Gillian Mandich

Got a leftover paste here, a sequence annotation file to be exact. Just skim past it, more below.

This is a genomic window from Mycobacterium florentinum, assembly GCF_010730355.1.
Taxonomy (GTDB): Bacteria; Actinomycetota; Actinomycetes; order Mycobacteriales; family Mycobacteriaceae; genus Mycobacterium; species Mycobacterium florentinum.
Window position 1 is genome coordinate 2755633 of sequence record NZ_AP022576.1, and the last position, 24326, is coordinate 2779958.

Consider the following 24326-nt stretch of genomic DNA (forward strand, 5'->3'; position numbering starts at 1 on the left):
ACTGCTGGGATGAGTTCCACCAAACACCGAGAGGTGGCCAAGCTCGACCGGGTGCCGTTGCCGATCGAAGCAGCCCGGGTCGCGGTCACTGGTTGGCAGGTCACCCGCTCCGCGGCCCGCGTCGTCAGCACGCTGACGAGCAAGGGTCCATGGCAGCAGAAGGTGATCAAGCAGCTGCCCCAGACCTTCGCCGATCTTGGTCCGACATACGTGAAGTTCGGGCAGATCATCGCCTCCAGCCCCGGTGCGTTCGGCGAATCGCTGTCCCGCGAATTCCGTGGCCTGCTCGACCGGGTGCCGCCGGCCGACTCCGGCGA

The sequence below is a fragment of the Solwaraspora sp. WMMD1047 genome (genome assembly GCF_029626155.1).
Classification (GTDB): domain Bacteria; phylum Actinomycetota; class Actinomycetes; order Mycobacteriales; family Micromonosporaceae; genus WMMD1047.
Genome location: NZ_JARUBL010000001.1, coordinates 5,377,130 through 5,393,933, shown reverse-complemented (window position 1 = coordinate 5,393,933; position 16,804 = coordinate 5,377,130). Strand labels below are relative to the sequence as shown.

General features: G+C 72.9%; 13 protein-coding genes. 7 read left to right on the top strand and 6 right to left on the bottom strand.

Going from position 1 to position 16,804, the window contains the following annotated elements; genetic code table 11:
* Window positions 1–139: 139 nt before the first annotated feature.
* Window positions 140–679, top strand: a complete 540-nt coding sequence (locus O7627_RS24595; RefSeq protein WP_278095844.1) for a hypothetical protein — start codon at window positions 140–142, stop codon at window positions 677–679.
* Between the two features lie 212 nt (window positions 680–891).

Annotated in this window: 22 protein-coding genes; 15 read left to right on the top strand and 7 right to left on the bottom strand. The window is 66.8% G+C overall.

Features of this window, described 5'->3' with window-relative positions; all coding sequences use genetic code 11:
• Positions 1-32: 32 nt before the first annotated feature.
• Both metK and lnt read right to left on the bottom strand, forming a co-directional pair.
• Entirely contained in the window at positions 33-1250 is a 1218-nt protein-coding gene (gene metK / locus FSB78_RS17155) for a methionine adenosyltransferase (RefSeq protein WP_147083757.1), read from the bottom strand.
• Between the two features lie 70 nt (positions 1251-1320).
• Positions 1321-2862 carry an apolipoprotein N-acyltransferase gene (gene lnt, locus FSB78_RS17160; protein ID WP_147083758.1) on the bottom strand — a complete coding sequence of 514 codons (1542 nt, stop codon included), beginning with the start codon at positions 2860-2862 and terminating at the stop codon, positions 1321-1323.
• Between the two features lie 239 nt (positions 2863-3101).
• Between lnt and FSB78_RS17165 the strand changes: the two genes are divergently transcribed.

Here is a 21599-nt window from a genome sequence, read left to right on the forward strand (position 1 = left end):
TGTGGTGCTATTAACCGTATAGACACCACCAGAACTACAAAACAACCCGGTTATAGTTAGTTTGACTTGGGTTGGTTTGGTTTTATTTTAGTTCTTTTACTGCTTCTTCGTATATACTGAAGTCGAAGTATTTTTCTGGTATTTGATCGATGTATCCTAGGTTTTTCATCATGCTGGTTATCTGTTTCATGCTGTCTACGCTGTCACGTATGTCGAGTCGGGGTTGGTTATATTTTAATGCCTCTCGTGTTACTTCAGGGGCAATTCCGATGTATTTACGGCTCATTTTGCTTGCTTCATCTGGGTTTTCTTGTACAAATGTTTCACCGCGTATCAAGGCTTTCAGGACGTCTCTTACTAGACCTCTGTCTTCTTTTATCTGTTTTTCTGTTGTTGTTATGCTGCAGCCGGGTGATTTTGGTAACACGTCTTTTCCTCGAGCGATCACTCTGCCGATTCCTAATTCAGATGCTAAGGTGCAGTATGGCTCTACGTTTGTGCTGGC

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What makes you happy? What comes to mind when I ask you that question? Did the answer come to you quickly, or did you have to think about it a little bit? I mean, it seems like a pretty simple question, right? "What makes you happy?" And it's a normal part of the human condition to want to be happy, but sometimes, answering that question, it's not so simple. A few years ago, I started to think a lot about happiness. And I started to really reflect on my own life and ask myself questions about happiness. And one of the questions that I really started to think about was, "Am I as happy as I could possibly be right now?" And I thought about it. And when I got really honest with myself, I realized the answer was no. I wasn't as happy as I could possibly be. And I started to think about why that was. Because, you know, when you think about your life and all of that, we were never actually taught, formally, how to be happy. I mean, think about it. When you're in school growing up, you learn math, you learn science, but we don't take classes on how to be happy. So, these things are sort of running around - these ideas - in my mind, these questions, and at the same time, I was working on my PhD in health science. And because I couldn't answer these questions about happiness, I did what any researcher would do. I looked to the research. And I started learning about happiness. And what I learned was so fascinating that I actually ended up switching research topics, and I started to study happiness. I wrote an entire thesis on happiness. When we look at happiness, there's so much data that supports how important it is. And yet, if you think about your life and you check in right now, no matter how happy or unhappy you are, what research has shown us is that it's absolutely possible to be happier. And if you don't live a life where you're happier, you're possibly living a life where you're missing out and not living the happiest life possible. Think about that. If you are living your life right now, and it's not the happiest life you could, it's kind of like if you're experiencing life in analog instead of living your life in high definition. So, as a happiness researcher, I get asked a lot of questions about happiness. And I would think the number one question that I get asked is, "Gillian, what do I need to know or do or think or see, what's that one thing, what's the one thing I need to know in order to be happy?" And you know what? The truth is, there is no one thing. There's no magic pill for happiness. You, you're the pharmacist. It's up to you. Nobody can write your prescription for happiness except for you. So, although I'm a happiness researcher, I can't write that prescription for you. But what I can do is I can share with you two of the most impactful things that I've learned in my research that will help you to be happier. So, the first thing I learned was that you can't just hope for happiness. Happiness doesn't just happen to us. It requires work and intention and effort. Happiness is not a destination. It's a practice. And all of the research supports this idea, and I've even seen it in my own research data. So, for my PhD, I partnered with UC Berkeley and created a four-week online intervention for students at my university. And what they did every week was they watched a series of videos that they learned about things like why happiness is important, gratitude, mindfulness, friendships, relationships, social connection. And so, when I was doing my study, I needed to recruit students. And when I did my sample-size calculation, I found out that I needed 60 students to be in my study in order to get a big enough sample size. So, I sent out an email to all the undergraduate students at my school, and I had 1,282 students - 1,282 - respond that they wanted to be in my study. So, not only was there this interest in being happy, but I also saw statistically significant changes in the students' happiness throughout my study. When the students started, till the end - you can see in the graph - they were happier at the end of the study because you can't just hope for happiness, you have to take deliberate action in order to be happy. So, the second thing I learned is that environment matters. And what do I mean by that? Well, there was a study done at the University of Missouri. And they brought research participants into a lab, and they had them listen to a piece of music. So, the first group came in, and they listened to a piece of Stravinsky's "The Rite of Spring." And this song is described as hedonically neutral. So, what that means is it doesn't really evoke a lot of positive or happy or pleasure feelings. And actually, I'll play you a clip. It sounds like this. (Music: "The Rite of Spring") So, that one group, half of the participants, listened to that Stravinsky's "The Rite of Spring," and the second half of participants, they came in, and they were played a piece from Copland called "Rodeo." And this piece is described as hedonically positive, or it's a happy piece of music. It sounds like this. (Music: "Rodeo") So, what do you think? Did that make you feel happier? (Laughs) So, once the participants were in and they were either listening to the ambiguous, neutral music or the happy music, the participants were further subdivided. So, half of the participants were told, "Just listen to this piece of music." The other half were told, "Listen to this piece of music and try to be happier." So, out of all four groups that were possible in this study, the only group that saw an increase in their happiness was the group that listened to the positive music and tried to be happy. So, the group that listened to the ambiguous, neutral music, they didn't see the same increase even when they were trying to be happy. So, what does this teach us? Environment matters. Intention is not enough. It's not enough to just want to be happy. We actually have to create an environment around us that's conducive to supporting our happiness. So, when we think about that, if you think about your life right now, think about the environment that you're around: Who and what do you choose to surround yourself with? Who do you follow on social media? What type of music or audiobooks or podcasts do you listen to? How much news do you watch? And how do all of those things make you feel? All of those things, they absolutely matter, and they impact your happiness. So, in closing, I want to invite you to take an inventory of how you feel right now, how happy you feel. Do you feel more happy, less happy? However you feel, I can promise you that it's absolutely possible to feel happier. And by remembering two things - the first thing is that you can't hope for happiness. It doesn't just happen. Happiness is not a destination. It's a practice. It's something that we have to work at every single day if we want to be happy. The second thing is that our environment matters. And when we choose deliberately, as much as possible, to create an environment around us that's conducive to our happiness, remembering those two things, you can be certain that you're on the path to living a happier life. Because there is no magic pill for happiness. You are the pharmacist. Thank you. (Applause)